Learning Ruby on Rails Day 40

Where did time go? Last time I added an entry to my Learning Ruby on Rails journal, it was May 6th. Today is October 30th. There may have been 40 days of learning between then and now. I am back into it — is what matters. Teaching myself Ruby on Rails has become a sort of yoga practice in my life. It feels mostly good and places a nice comfy shield between all the bad noise in my life and my easily-troubled head.

I have set each chapter of a book I have yet to finish reading as 'action' in my Action Method. The book is Simply Rails 2. I am plowing along. The grass is green and cut short and clean. Patrick Lenz is a fantastic writer. Thanks to him, the pasture smells great. Actually, I smelled something funny tonight. I got back into wrapping my head around RJS templates.

They are written in Ruby. Like *.html.erb templates, they are stored in the views folder. They have the extension .js.rjs because once the Rails engine is done with them JavaScript is returned to the browser. Ah, I am not explaining well. Good definition found in Foundation Rails 2: “RJS is Rails’s solution for generating JavaScript code using Ruby. [It] is a server-side solution for generating dynamic responses to AJAX requests without having to resort to writing [...] JavaScript. [...] RJS code [...] resides in specially named RJS templates that can be found in the same directories as our traditional HTML views. However, whereas our standard view template would be named something like index.html.erb, the RJS template for the same action would be named index.js.rjs. So you can see it [follows] the same naming convention with the first word [being] the action it’s associated to, the second [word] representing the type of content that we’re returning (js for JavaScript in this instance), and the final [word] representing the rendering engine that is used to parse the template (RJS for this).”

I usually install the vendor plugin jRails to get rid of Prototype and script.aculo.us when I build any new application. There exists a jRails gem now, but I didn't have much success with it.

jRails, FYI, has moved to github. “ennerchi” and “aaronchi” are the same guy. To install jRails:
ruby script/plugin install git://github.com/aaronchi/jrails.git

Not sure whose fault it is, probably that of jRails, but I'm sending the authenticity_token twice with every Ajax request.


I am using the form_remote_tag helper:

<% form_remote_tag :url => story_votes_path(@story) do %>
  <p><%= submit_tag 'Shove This' %></p>
<% end %>

The following HTML is generated:

<form action="/stories/5-google/votes" method="post" 
onsubmit="jQuery.ajax({ data:jQuery.param(jQuery(this).serializeArray()) +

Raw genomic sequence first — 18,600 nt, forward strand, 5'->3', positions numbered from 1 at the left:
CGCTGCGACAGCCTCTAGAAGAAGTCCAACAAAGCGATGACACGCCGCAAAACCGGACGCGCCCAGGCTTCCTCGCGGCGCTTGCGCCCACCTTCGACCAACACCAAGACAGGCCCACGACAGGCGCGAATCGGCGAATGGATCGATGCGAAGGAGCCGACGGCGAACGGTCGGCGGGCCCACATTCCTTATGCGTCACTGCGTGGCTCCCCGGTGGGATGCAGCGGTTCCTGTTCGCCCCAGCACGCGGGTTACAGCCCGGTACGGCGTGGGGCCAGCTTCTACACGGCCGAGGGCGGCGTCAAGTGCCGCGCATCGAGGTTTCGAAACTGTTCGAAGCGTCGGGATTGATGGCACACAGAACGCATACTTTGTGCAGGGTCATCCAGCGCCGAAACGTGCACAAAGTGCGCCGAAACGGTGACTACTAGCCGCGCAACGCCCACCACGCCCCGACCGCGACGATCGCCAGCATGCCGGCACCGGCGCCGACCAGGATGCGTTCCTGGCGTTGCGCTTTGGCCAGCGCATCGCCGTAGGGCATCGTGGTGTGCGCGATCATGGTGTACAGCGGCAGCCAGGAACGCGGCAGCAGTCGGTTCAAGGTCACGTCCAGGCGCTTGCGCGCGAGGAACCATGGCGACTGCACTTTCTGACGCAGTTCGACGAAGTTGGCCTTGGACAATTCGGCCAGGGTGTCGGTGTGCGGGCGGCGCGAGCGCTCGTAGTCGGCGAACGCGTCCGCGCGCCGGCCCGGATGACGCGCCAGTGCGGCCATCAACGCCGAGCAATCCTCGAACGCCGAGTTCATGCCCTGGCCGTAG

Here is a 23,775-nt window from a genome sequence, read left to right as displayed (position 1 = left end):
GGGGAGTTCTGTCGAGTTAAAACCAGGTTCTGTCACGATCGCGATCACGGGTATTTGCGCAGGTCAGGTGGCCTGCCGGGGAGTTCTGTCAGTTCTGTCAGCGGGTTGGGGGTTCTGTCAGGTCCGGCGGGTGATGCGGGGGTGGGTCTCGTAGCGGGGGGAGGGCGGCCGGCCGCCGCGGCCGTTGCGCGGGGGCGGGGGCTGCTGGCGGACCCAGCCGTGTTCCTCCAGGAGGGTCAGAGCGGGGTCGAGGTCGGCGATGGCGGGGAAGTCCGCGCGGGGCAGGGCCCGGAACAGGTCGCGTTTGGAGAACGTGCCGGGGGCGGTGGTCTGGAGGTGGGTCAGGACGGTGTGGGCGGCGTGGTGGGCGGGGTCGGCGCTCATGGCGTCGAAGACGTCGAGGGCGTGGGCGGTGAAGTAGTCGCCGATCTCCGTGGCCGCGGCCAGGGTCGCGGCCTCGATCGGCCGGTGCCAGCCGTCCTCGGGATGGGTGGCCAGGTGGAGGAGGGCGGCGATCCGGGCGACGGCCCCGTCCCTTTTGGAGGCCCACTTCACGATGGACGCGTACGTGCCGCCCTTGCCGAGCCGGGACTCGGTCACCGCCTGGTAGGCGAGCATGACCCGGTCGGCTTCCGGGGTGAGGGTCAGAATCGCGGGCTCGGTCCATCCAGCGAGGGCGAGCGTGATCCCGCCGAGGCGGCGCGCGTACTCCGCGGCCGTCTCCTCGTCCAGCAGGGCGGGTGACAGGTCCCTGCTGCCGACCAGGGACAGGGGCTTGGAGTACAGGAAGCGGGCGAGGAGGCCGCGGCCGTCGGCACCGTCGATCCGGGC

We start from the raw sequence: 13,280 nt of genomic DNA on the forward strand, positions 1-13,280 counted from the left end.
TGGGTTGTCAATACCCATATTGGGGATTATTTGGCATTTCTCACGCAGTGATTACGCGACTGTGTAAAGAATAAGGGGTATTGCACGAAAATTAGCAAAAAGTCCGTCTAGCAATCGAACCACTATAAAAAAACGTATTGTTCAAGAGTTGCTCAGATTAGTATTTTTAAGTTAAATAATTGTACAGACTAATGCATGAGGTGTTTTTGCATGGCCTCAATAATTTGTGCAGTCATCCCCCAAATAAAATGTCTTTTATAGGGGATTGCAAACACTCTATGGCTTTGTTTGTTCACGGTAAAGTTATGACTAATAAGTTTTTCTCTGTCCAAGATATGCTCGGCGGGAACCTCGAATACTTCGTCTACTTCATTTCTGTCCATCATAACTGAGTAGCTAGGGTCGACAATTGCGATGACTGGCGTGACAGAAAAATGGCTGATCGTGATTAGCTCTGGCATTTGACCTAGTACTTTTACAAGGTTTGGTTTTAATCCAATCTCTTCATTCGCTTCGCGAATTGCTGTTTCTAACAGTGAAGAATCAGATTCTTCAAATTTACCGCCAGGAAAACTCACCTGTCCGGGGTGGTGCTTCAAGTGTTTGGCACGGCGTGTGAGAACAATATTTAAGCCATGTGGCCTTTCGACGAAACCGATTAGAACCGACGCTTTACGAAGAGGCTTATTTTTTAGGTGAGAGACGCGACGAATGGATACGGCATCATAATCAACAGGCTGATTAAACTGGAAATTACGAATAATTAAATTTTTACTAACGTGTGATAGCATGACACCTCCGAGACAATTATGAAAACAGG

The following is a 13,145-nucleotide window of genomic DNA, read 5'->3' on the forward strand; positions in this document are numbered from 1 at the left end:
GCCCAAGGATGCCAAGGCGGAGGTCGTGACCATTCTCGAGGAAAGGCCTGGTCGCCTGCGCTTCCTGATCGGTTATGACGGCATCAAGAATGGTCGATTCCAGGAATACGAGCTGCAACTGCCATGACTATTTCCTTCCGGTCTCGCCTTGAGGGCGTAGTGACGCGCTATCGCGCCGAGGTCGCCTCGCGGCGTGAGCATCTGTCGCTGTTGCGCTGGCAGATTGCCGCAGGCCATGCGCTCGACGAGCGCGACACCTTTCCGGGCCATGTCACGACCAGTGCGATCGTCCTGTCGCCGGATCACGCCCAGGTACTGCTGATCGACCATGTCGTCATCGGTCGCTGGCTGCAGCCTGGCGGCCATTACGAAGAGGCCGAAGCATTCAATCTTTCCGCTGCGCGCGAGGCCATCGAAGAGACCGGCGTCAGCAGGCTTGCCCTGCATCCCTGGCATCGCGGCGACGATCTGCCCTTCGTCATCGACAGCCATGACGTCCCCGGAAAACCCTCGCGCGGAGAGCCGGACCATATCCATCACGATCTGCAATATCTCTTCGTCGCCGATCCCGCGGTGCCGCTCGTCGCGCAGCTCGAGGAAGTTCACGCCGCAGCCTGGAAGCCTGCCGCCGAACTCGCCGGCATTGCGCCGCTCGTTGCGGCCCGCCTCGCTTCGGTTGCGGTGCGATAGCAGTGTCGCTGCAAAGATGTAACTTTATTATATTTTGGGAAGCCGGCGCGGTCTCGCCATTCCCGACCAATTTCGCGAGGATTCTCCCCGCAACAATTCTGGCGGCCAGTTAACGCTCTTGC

'&amp;authenticity_token=' + encodeURIComponent('zctxjCg1I5w9LTgk7YvvSEsvAFN4Km+FzvsJuU2Jrok='),
dataType:'script', type:'post', url:'/stories/5-google/votes'}); return false;">
  <div style="margin:0;padding:0">
    <input name="authenticity_token" type="hidden"
 value="zctxjCg1I5w9LTgk7YvvSEsvAFN4Km+FzvsJuU2Jrok=" /></div>
  <p><input name="commit" type="submit" value="Shove This" /></p></form>

The form already contains a hidden input field that stores the authenticity token (this protects against forgery). jQuery serializes the form, hence serializes that token, but then... it adds it again! That's not right.

data: jQuery.param(jQuery(this).serializeArray()) + '&amp;authenticity_token=' +
encodeURIComponent('zctxjCg1I5w9LTgk7YvvSEsvAFN4Km+FzvsJuU2Jrok='), ...

The following code should suffice:

data: jQuery.param(jQuery(this).serializeArray()), ....


Also, RJS requires some getting used to for me. Seems weird to have an Ajax request return JavaScript to execute, rather than JSON, or text data, or XML, or nothing. I usually use callback functions when doing Ajax: when the data is returned, if any, some JavaScript function is run, doing whatever to the page. There's really different shit happening here, although results are the same of course.

text/javascript; charset=utf-8

The JavaScript returned to the browser is a big Try and Catch. If a JavaScript error occurs, an alert box tells you what went wrong.

try {
jQuery("#vote-score").html("Score: 112");
} catch (e) { alert('RJS error:\n\n' + e.toString());
alert('jQuery(\"#vote-score\").html(\"Score: 112\");
\njQuery(\"#vote-score\").effect(\'highlight\',{},2000);'); throw e }

Eh, this looks a bit convoluted:


Couldn't we just use this — not sure:


Unobtrusive jQuery

I prefer unobtrusive jQuery just because it's more manageable. I also like to write my own JavaScript — or at least be able to edit it. Ryan Bates shows here how to use jQuery without jRails. No helper functions. No JavaScript generated for you. Ryan Bates uses Ajax requests that return JavaScript as does jRails. But the JavaScript that's returned is stored, this time, in a .js.erb template.

The form on the page is submitted asynchronously thanks to some jQuery added to application.js. (Shown below.) Ryan Bates uses a simple jQuery.post call. And he does uses jQuery(this).serialize! I may try to modify my Shovell app (the book project in Simply Rails 2) to use a .js.erb template. What we're comfortable with may not be the better way, though. If I get used to using RJS templates, I may learn to love them. Not sure.

How to use jQuery with Rails - Screencast by Ryan Bates